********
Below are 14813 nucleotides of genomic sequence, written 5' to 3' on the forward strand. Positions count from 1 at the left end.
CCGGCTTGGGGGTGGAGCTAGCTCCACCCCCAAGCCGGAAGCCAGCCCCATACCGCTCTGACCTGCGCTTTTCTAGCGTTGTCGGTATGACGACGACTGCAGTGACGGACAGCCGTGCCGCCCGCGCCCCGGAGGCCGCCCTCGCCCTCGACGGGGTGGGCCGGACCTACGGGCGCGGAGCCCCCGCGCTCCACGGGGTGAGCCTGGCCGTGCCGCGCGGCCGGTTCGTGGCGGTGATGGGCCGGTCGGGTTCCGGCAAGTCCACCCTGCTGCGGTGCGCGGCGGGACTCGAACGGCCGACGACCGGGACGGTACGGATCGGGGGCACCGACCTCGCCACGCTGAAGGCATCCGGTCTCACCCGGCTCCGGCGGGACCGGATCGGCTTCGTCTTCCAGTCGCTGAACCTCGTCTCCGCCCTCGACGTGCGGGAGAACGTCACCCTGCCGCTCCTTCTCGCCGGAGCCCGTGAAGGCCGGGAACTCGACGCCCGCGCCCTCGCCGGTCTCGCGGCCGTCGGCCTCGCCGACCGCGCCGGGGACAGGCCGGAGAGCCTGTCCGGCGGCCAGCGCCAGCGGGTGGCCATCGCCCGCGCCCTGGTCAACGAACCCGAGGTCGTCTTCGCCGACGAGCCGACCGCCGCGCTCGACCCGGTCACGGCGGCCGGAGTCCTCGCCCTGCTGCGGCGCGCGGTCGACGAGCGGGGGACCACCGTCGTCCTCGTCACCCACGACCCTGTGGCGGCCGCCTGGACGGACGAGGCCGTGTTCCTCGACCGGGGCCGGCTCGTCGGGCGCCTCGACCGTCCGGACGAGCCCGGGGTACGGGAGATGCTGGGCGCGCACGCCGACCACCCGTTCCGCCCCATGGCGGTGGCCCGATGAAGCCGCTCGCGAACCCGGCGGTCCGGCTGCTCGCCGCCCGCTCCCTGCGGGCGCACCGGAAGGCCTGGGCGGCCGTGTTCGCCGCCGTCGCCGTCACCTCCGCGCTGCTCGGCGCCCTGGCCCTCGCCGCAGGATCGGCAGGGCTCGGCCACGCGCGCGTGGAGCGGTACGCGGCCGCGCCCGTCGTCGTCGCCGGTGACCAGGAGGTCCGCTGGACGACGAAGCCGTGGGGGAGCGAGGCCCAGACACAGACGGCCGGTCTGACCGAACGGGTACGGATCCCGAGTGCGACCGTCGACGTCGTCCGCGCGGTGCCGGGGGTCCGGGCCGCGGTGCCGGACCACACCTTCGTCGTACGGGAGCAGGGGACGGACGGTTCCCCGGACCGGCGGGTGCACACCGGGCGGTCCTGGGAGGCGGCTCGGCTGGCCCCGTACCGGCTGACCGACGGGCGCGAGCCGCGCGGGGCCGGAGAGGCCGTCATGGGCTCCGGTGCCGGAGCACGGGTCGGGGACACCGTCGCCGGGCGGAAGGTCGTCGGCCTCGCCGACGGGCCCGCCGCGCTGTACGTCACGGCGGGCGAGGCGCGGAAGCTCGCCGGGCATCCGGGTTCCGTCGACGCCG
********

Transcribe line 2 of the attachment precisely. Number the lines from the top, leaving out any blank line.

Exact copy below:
CCGGCTTGGGGGTGGAGCTAGCTCCACCCCCAAGCCGGAAGCCAGCCCCATACCGCTCTGACCTGCGCTTTTCTAGCGTTGTCGGTATGACGACGACTGCAGTGACGGACAGCCGTGCCGCCCGCGCCCCGGAGGCCGCCCTCGCCCTCGACGGGGTGGGCCGGACCTACGGGCGCGGAGCCCCCGCGCTCCACGGGGTGAGCCTGGCCGTGCCGCGCGGCCGGTTCGTGGCGGTGATGGGCCGGTCGGGTTCCGGCAAGTCCACCCTGCTGCGGTGCGCGGCGGGACTCGAACGGCCGACGACCGGGACGGTACGGATCGGGGGCACCGACCTCGCCACGCTGAAGGCATCCGGTCTCACCCGGCTCCGGCGGGACCGGATCGGCTTCGTCTTCCAGTCGCTGAACCTCGTCTCCGCCCTCGACGTGCGGGAGAACGTCACCCTGCCGCTCCTTCTCGCCGGAGCCCGTGAAGGCCGGGAACTCGACGCCCGCGCCCTCGCCGGTCTCGCGGCCGTCGGCCTCGCCGACCGCGCCGGGGACAGGCCGGAGAGCCTGTCCGGCGGCCAGCGCCAGCGGGTGGCCATCGCCCGCGCCCTGGTCAACGAACCCGAGGTCGTCTTCGCCGACGAGCCGACCGCCGCGCTCGACCCGGTCACGGCGGCCGGAGTCCTCGCCCTGCTGCGGCGCGCGGTCGACGAGCGGGGGACCACCGTCGTCCTCGTCACCCACGACCCTGTGGCGGCCGCCTGGACGGACGAGGCCGTGTTCCTCGACCGGGGCCGGCTCGTCGGGCGCCTCGACCGTCCGGACGAGCCCGGGGTACGGGAGATGCTGGGCGCGCACGCCGACCACCCGTTCCGCCCCATGGCGGTGGCCCGATGAAGCCGCTCGCGAACCCGGCGGTCCGGCTGCTCGCCGCCCGCTCCCTGCGGGCGCACCGGAAGGCCTGGGCGGCCGTGTTCGCCGCCGTCGCCGTCACCTCCGCGCTGCTCGGCGCCCTGGCCCTCGCCGCAGGATCGGCAGGGCTCGGCCACGCGCGCGTGGAGCGGTACGCGGCCGCGCCCGTCGTCGTCGCCGGTGACCAGGAGGTCCGCTGGACGACGAAGCCGTGGGGGAGCGAGGCCCAGACACAGACGGCCGGTCTGACCGAACGGGTACGGATCCCGAGTGCGACCGTCGACGTCGTCCGCGCGGTGCCGGGGGTCCGGGCCGCGGTGCCGGACCACACCTTCGTCGTACGGGAGCAGGGGACGGACGGTTCCCCGGACCGGCGGGTGCACACCGGGCGGTCCTGGGAGGCGGCTCGGCTGGCCCCGTACCGGCTGACCGACGGGCGCGAGCCGCGCGGGGCCGGAGAGGCCGTCATGGGCTCCGGTGCCGGAGCACGGGTCGGGGACACCGTCGCCGGGCGGAAGGTCGTCGGCCTCGCCGACGGGCCCGCCGCGCTGTACGTCACGGCGGGCGAGGCGCGGAAGCTCGCCGGGCATCCGGGTTCCGTCGACGCCG